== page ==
Get the Attention you Deserve

The ratio of campers to coaches should never be more than 14:1, ideally 12:1, and each such group must have their own entire court. Camps which place your group on half a court, or have you “sharing” a court with another group (same difference) are cheating you from learning the whole game.

What is equally important is who your own coach is. The best camps bring in coaches who are from outside the area or out-of-state. Beware not to confuse players with coaches. At some camps you are “coached” by players, who have never really explained to themselves, let alone anyone else, how to play volleyball. Find out if all the coaches have coached before, especially at camps. Teaching you at a camp is very different than coaching a team for a season. After four to six days, you’ll leave camp and may never see that coach again. If the camp has a head coach, whose job is to help train these novice coaches, then you are probably safe. If there is no head coach to help develop these novice coaches, you will be the trial and error training ground for such a player’s entry into coaching. That’s fine for those later, but you sure could do better.

Other Key Services

There are also other important services. These would include the minimum of a full-time athletic trainer, meal services near the training site and lodging with other campers and chaperons close to the training site. The better camps also provide mostly indoor courts. Playing outside enables a camp to have more campers, but weather is not what any indoor player must learn about. Training can be hard enough indoors. By adding wind, rain and sun may get you a tan, but also can be trouble. You sure don’t want to hear the old line “Gee, you should have been here last week, it was beautiful…” There are good camps with outdoor courts, but indoor courts are preferred.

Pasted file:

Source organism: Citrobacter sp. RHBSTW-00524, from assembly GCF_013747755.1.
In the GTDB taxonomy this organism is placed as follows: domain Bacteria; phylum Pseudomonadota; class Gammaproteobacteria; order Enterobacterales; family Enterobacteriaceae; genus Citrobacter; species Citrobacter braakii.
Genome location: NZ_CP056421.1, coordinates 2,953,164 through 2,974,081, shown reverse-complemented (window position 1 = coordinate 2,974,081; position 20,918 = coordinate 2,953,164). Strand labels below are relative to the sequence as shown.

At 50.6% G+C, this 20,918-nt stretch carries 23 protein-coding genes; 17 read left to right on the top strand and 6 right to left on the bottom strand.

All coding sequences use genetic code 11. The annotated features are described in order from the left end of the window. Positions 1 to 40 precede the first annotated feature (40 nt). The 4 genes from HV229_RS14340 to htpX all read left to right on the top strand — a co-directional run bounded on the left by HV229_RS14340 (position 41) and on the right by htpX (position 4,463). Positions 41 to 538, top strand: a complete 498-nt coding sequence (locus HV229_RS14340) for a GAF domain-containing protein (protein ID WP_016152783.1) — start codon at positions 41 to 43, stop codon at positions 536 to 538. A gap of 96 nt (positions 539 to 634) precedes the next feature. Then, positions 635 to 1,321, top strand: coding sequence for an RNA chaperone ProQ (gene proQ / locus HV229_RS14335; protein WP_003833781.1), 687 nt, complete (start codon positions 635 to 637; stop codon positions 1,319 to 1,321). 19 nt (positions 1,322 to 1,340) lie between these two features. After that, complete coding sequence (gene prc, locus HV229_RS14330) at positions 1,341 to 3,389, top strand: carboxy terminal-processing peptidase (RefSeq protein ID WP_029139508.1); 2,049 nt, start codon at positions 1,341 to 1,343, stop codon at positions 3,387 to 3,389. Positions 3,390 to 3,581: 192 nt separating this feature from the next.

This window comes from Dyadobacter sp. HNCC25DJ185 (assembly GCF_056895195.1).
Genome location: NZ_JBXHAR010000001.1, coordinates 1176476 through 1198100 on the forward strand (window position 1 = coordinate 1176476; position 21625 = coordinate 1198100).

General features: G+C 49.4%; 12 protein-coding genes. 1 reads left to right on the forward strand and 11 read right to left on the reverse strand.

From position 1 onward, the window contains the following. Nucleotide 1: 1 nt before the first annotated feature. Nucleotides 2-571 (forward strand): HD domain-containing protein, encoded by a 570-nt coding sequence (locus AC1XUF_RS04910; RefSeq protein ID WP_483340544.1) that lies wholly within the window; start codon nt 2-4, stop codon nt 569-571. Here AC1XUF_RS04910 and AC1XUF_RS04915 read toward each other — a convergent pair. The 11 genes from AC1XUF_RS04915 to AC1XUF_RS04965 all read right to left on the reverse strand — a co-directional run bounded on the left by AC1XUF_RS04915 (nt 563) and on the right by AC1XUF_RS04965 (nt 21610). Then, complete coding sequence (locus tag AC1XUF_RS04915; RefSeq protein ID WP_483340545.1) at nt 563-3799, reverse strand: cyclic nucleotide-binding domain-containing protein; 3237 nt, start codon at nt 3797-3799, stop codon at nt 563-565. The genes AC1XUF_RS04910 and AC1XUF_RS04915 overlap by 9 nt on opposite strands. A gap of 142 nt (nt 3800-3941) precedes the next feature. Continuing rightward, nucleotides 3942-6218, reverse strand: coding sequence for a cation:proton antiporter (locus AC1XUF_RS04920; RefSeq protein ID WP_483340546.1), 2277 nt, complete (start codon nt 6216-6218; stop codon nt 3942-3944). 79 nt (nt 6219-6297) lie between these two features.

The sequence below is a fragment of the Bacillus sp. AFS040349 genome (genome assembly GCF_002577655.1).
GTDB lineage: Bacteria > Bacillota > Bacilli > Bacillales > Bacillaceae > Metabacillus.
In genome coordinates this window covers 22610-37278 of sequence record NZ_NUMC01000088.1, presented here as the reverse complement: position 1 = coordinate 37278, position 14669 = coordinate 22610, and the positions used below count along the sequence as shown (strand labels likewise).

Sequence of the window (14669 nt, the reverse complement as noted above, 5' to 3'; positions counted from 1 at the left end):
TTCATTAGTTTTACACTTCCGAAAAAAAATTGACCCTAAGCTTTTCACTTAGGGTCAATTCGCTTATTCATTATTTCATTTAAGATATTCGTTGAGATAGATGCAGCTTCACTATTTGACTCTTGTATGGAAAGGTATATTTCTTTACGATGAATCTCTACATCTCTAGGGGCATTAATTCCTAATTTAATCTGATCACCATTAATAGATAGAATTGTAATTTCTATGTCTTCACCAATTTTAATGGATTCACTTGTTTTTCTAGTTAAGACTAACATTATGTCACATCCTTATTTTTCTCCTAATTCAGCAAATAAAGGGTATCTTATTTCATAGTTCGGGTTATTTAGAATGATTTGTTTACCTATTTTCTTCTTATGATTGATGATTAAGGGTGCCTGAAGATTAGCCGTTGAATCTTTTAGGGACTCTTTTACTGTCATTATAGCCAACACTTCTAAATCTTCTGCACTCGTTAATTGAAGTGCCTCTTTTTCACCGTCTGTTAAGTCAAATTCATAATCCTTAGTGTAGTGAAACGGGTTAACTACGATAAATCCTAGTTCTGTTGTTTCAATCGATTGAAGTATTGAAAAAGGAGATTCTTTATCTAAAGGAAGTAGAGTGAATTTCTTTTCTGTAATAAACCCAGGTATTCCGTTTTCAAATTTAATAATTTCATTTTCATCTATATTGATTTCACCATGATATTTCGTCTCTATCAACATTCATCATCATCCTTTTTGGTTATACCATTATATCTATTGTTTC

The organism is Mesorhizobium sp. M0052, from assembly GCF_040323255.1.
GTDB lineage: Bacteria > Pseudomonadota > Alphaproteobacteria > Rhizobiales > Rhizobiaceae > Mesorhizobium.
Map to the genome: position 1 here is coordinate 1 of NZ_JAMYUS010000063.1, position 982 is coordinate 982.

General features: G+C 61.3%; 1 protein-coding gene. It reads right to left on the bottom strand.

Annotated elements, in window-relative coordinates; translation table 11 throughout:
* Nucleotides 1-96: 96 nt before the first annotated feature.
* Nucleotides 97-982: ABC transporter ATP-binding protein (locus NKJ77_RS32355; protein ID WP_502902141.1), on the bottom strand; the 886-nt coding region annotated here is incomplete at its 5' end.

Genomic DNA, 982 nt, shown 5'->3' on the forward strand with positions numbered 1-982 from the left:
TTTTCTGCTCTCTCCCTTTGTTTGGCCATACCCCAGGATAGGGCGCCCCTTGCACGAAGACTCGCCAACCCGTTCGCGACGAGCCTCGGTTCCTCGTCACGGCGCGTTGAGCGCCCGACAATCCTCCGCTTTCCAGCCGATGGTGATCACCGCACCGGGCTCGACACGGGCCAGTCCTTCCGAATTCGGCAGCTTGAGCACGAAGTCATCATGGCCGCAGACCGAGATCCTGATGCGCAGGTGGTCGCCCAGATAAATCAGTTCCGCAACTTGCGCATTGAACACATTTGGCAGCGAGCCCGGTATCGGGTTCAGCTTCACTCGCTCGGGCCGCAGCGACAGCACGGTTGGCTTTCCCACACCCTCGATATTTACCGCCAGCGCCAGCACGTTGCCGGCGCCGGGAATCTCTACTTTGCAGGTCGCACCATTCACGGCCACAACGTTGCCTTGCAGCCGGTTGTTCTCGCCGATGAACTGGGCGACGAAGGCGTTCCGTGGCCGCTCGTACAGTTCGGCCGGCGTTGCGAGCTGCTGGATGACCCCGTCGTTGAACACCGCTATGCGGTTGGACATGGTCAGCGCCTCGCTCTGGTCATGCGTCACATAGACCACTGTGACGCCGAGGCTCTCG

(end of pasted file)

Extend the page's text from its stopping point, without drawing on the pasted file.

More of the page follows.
A swimming pool will help take away some of your muscle soreness and provide a diversion from all the court action. Film sessions of the Olympics and other audiovisual training aids are a plus. A camp manual for each player is a very good indicator that the camp is looking at ways to help you even after the camp is over. Getting a camp t-shirt or photo shouldn’t be any big deal, such items don’t help you play better. All that might do is serve to remind you of what a lousy learning experience it was!

Beware of camps that make you condition while you train. Certainly a warm-up is needed, as are drills that will challenge you. However, camp is not the place to condition, but the place for SKILL learning. You’ll get sore and in shape from just doing the many hours of skill training every day. If you learn of a camp that warms you up for long periods of time (the only time you need long warm-ups are on the mornings of those “sore” second and third days) or runs you often, beware. Your running and getting in shape should be done before you get to camp, not at camp.

The Summer Camp Rating Form can be used to help make educated decisions between camps that you might attend.